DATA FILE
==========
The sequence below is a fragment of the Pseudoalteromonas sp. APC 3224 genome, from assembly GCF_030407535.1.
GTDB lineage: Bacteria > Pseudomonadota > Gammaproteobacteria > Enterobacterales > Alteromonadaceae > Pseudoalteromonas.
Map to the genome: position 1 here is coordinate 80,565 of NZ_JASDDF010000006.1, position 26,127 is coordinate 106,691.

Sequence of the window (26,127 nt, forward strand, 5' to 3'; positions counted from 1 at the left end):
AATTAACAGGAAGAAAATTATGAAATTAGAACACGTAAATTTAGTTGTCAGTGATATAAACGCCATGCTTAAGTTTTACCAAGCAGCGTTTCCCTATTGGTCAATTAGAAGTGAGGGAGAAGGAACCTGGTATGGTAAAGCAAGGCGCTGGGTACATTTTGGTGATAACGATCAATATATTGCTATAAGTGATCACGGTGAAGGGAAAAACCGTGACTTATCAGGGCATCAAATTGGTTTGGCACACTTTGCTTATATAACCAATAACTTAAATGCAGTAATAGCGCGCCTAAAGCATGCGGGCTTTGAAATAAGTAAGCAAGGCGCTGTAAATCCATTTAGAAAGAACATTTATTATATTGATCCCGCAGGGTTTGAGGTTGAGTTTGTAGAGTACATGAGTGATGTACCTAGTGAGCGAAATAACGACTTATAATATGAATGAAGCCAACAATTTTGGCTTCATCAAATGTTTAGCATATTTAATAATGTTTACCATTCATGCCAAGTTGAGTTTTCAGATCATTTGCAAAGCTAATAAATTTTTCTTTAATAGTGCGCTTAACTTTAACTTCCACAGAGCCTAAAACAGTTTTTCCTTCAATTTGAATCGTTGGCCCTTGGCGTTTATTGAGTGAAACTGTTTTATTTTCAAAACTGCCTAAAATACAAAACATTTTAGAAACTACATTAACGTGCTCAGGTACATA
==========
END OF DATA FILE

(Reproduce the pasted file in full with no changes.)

The sequence below is a fragment of the Pseudoalteromonas sp. APC 3224 genome, from assembly GCF_030407535.1.
GTDB lineage: Bacteria > Pseudomonadota > Gammaproteobacteria > Enterobacterales > Alteromonadaceae > Pseudoalteromonas.
Map to the genome: position 1 here is coordinate 80,565 of NZ_JASDDF010000006.1, position 26,127 is coordinate 106,691.

Sequence of the window (26,127 nt, forward strand, 5' to 3'; positions counted from 1 at the left end):
AATTAACAGGAAGAAAATTATGAAATTAGAACACGTAAATTTAGTTGTCAGTGATATAAACGCCATGCTTAAGTTTTACCAAGCAGCGTTTCCCTATTGGTCAATTAGAAGTGAGGGAGAAGGAACCTGGTATGGTAAAGCAAGGCGCTGGGTACATTTTGGTGATAACGATCAATATATTGCTATAAGTGATCACGGTGAAGGGAAAAACCGTGACTTATCAGGGCATCAAATTGGTTTGGCACACTTTGCTTATATAACCAATAACTTAAATGCAGTAATAGCGCGCCTAAAGCATGCGGGCTTTGAAATAAGTAAGCAAGGCGCTGTAAATCCATTTAGAAAGAACATTTATTATATTGATCCCGCAGGGTTTGAGGTTGAGTTTGTAGAGTACATGAGTGATGTACCTAGTGAGCGAAATAACGACTTATAATATGAATGAAGCCAACAATTTTGGCTTCATCAAATGTTTAGCATATTTAATAATGTTTACCATTCATGCCAAGTTGAGTTTTCAGATCATTTGCAAAGCTAATAAATTTTTCTTTAATAGTGCGCTTAACTTTAACTTCCACAGAGCCTAAAACAGTTTTTCCTTCAATTTGAATCGTTGGCCCTTGGCGTTTATTGAGTGAAACTGTTTTATTTTCAAAACTGCCTAAAATACAAAACATTTTAGAAACTACATTAACGTGCTCAGGTACATA